[Advaita-l] Apaurusheyatva of Vedas.

Ramakrishna Upadrasta uramakrishna at gmail.com
Tue Sep 13 12:05:15 CDT 2011

namaste to people interested in this thread.

Here is the relevant excerpt from Swami Satprakashananda-ji's book
(Page 188-190).



... As observed by Shankara: " A means of knowledge is or is not a
means according as it leads or does not lead to valid knowledge" [Br.
Up. II.1.20]. Since 'shabda' (verbal-testimony) leads to valid
knowledge independently of perception inference, so far as the object
of knowledge is concerned, why should it not be regarded as a separate
means of knowledge?

Nor can shabda be rejected as an independent means of knowledge on the
ground that its validity has to be ascertained by perception of
inference when there is doubt as to the reliability of the report. In
that case, perception and inference have also to be discarded as
independent means of knowledge; inasmuch as perceptual as well as
inferential knowledge need verification whenever there is doubt as to
their validity. The point is that the method of verification of any
knowledge does not produce the knowledge in question. It only proves
or disproves the information that is already gained. Therefore, shabda
remains an independent means of valid knowledge just as perception or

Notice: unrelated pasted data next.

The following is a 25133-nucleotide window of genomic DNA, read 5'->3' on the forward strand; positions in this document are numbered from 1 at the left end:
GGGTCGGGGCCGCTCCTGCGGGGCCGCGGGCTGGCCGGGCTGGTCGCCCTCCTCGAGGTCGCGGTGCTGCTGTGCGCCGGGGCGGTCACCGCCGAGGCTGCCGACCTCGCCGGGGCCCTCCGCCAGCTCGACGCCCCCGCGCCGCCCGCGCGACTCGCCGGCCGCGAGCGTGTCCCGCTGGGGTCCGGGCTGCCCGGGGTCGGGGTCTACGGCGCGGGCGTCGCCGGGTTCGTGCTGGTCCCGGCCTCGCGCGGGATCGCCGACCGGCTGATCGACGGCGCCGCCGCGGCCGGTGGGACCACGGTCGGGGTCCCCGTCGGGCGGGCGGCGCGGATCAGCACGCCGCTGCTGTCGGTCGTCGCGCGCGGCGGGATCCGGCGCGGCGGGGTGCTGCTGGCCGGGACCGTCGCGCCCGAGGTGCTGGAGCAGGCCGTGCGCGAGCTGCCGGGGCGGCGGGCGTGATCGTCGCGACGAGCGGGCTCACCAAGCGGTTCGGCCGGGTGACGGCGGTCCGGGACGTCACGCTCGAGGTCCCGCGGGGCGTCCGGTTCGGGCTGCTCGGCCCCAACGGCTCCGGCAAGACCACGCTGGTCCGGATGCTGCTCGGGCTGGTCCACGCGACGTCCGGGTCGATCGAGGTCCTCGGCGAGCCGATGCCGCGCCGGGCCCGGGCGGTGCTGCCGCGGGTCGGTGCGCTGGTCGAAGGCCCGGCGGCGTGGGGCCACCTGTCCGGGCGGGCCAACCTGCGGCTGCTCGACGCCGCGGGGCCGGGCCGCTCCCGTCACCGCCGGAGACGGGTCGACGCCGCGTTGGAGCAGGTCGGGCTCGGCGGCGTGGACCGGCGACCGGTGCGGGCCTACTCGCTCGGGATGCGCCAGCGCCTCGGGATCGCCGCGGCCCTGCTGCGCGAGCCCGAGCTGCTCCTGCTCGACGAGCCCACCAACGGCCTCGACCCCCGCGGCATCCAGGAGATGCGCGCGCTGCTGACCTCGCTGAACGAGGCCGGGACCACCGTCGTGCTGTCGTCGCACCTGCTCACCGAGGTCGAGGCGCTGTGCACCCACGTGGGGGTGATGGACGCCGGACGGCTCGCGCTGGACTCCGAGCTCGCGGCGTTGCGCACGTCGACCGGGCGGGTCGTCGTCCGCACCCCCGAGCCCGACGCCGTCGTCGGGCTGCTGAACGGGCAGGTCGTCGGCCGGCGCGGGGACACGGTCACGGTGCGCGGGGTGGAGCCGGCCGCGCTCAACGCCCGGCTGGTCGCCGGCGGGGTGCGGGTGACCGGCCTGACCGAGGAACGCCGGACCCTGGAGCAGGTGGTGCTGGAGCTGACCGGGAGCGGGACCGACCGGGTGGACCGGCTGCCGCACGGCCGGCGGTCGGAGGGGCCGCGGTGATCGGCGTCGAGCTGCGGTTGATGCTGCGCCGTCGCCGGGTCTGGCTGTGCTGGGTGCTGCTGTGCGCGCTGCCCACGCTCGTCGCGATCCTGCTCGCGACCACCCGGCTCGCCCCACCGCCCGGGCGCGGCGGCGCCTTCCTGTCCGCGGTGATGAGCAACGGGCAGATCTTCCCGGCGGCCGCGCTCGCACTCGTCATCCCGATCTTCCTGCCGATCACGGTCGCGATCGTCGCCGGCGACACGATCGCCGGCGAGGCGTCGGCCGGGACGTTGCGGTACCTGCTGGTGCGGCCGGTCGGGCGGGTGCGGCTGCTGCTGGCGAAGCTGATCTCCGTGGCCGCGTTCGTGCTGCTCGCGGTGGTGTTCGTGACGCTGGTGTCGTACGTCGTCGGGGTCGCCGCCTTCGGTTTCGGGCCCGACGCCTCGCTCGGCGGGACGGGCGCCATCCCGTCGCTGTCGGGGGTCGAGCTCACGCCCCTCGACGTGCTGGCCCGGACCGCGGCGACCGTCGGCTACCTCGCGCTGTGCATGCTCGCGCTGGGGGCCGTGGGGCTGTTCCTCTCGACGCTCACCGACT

inference does.
According to nyAya, the validity of every method of knowledge has to
be established by inference, yet it accepts shabda as a means of valid
knowledge for the reasons we have said above.


10. Knowledge gained from authority cannot be discounted as mere belief.

The information gained from an authoritative statement is valid
cognition of fact. Though mediate like inferential knowledge, it
should be regarded as mere belief, and consequently something
different from knowledge. Unfortunately, the Western thinkers have
shown a general tendency in this direction. The words of the
trustworthy (aaptavaakya) are a veritable source of knowledge. They
carry conviction without proof. When a person learns from another's
report that the hill has fire, he usually believes it, unless there is
a cause of doubt as to its reliability. "To hear is to believe", as
montague says is true in the sense that it is a general tendency of
man to believe in what he hears or learns from authority.

Moreover, advaita vedanta as well as mImAMsa school hold that true
knowledge has not be verified from by any other knowledge. It is its
own proof. its validity is due to the very conditions that cause it
and is certified by them. Thus, the knowledge of a fact or truth is
intrinsically valid and its validity is self-evident. it carries
conviction. Doubt arises in the mind of the cognizer only when he is
aware of some drawback in the conditions that produce knowledge. In
that case verification is needed for removal of knowledge and nor for
establishing the validity of the knowledge in question. ...


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